The keepers were devastated. “It was pretty shattering,” Cole told me. “Everyone was just drained; the staff was all crying.” They brought Tara’s body out to the paddock so that the other elephants, Thika, Toka and Iringa, could mourn her. Elephants are highly social animals, and females live in tight-knit groups their entire lives. When an elephant, particularly the matriarch, dies in the wild, the loss can reverberate for months or even years. There are stories of elephants returning to the bones of a family member years after the death, rubbing their trunks along the teeth of the skull’s lower jaw in the same way they greet one another in life.

Tara had to be autopsied, so mourning could last only a few hours. The zoo’s remaining elephants—animals who lived with Tara for decades—straddled her and stroked her skin. They used their trunks to throw dirt on her. At the end of the day, keepers transported Tara and brought the rest of the elephants back inside for the night. Because the elephants don’t always get along, they are often kept in separate pens and spend the night apart. When keepers arrived the next morning, however, they found all the elephant dung piled close to the connecting corners of their respective pens. The three elephants—the final members of a haphazardly formed family group that had once been eight—had spent that night huddled together, as close to one another as possible.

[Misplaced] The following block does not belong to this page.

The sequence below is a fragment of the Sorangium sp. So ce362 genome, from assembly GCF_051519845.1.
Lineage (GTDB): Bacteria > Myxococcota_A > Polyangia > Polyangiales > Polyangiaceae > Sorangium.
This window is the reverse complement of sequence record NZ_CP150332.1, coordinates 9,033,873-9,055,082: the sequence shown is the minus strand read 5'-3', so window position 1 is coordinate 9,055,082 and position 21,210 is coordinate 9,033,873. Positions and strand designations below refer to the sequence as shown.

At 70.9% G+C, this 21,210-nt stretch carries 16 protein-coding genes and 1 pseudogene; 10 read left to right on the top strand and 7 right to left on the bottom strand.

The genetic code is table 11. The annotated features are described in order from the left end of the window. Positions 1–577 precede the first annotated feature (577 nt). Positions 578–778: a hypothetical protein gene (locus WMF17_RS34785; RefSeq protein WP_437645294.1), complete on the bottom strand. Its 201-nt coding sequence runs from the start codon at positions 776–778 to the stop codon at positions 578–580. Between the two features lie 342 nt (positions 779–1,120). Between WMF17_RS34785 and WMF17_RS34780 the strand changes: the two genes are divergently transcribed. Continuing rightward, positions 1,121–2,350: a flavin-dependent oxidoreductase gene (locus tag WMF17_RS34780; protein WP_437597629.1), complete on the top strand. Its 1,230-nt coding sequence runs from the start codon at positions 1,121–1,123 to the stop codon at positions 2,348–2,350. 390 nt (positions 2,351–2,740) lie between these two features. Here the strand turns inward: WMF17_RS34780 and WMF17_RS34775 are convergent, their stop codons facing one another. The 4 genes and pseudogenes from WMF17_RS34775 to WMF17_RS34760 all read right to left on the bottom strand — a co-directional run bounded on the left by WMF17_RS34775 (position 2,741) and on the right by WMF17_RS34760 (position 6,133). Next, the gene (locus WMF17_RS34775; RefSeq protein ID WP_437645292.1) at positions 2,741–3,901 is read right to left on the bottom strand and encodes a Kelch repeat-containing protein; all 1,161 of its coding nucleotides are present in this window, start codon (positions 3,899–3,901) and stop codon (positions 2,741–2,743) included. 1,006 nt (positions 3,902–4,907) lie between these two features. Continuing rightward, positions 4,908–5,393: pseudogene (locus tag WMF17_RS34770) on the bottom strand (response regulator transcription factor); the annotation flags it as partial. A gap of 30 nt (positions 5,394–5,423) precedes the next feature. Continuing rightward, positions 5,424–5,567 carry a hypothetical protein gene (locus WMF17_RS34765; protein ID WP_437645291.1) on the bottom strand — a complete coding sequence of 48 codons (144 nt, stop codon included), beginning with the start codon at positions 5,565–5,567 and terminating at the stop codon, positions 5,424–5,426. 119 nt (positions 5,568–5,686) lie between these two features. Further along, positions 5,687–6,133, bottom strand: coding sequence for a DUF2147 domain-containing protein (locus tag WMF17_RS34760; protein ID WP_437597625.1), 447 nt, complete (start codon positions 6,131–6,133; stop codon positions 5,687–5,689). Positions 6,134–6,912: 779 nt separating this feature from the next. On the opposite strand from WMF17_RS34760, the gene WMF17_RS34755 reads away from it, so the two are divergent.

Two days later, the Toronto Zoo was quiet, empty save for a few groups of teenagers playing hooky and a handful of daycare kids who toddled past the simulated Serengeti bush camp toward the empty Africa Restaurant (a Harvey’s and a Pizza Pizza outlet in a jungle-themed pavilion). It was a bright, unseasonably warm day, and most of the animals were in their outdoor display areas: tigers stretching out in the sunny section of their Indo-Malaya enclosure, muddy-looking polar bears in the new Tundra Trek area, a group of impalas and kudu blinking in a broad pasture, indifferent to the intruding raccoon and flock of Canada geese that compromised the verisimilitude of their savannah habitat.